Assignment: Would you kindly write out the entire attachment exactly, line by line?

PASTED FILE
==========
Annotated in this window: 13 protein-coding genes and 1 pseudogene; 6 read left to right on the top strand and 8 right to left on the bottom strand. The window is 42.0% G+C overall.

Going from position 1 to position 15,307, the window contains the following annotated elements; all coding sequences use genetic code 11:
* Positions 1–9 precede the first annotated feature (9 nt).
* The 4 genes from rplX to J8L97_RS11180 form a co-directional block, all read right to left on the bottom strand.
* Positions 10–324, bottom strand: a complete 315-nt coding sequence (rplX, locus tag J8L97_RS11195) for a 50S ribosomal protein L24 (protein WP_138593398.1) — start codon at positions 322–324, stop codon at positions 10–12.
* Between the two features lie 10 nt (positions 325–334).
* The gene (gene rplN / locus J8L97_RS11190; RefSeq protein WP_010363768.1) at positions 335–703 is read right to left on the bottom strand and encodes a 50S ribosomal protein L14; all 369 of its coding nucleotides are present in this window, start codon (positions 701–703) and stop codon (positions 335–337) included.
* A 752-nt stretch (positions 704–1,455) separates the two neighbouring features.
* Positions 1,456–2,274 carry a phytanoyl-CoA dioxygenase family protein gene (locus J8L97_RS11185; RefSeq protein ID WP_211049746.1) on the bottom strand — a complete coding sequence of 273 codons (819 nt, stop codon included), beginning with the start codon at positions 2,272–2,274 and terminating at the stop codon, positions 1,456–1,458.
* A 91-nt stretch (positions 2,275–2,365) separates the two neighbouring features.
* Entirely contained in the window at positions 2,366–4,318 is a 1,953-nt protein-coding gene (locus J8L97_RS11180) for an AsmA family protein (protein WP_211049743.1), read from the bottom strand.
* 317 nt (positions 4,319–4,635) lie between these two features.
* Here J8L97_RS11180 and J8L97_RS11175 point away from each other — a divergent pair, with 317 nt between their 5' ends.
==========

Annotated in this window: 13 protein-coding genes and 1 pseudogene; 6 read left to right on the top strand and 8 right to left on the bottom strand. The window is 42.0% G+C overall.

Going from position 1 to position 15,307, the window contains the following annotated elements; all coding sequences use genetic code 11:
* Positions 1–9 precede the first annotated feature (9 nt).
* The 4 genes from rplX to J8L97_RS11180 form a co-directional block, all read right to left on the bottom strand.
* Positions 10–324, bottom strand: a complete 315-nt coding sequence (rplX, locus tag J8L97_RS11195) for a 50S ribosomal protein L24 (protein WP_138593398.1) — start codon at positions 322–324, stop codon at positions 10–12.
* Between the two features lie 10 nt (positions 325–334).
* The gene (gene rplN / locus J8L97_RS11190; RefSeq protein WP_010363768.1) at positions 335–703 is read right to left on the bottom strand and encodes a 50S ribosomal protein L14; all 369 of its coding nucleotides are present in this window, start codon (positions 701–703) and stop codon (positions 335–337) included.
* A 752-nt stretch (positions 704–1,455) separates the two neighbouring features.
* Positions 1,456–2,274 carry a phytanoyl-CoA dioxygenase family protein gene (locus J8L97_RS11185; RefSeq protein ID WP_211049746.1) on the bottom strand — a complete coding sequence of 273 codons (819 nt, stop codon included), beginning with the start codon at positions 2,272–2,274 and terminating at the stop codon, positions 1,456–1,458.
* A 91-nt stretch (positions 2,275–2,365) separates the two neighbouring features.
* Entirely contained in the window at positions 2,366–4,318 is a 1,953-nt protein-coding gene (locus J8L97_RS11180) for an AsmA family protein (protein WP_211049743.1), read from the bottom strand.
* 317 nt (positions 4,319–4,635) lie between these two features.
* Here J8L97_RS11180 and J8L97_RS11175 point away from each other — a divergent pair, with 317 nt between their 5' ends.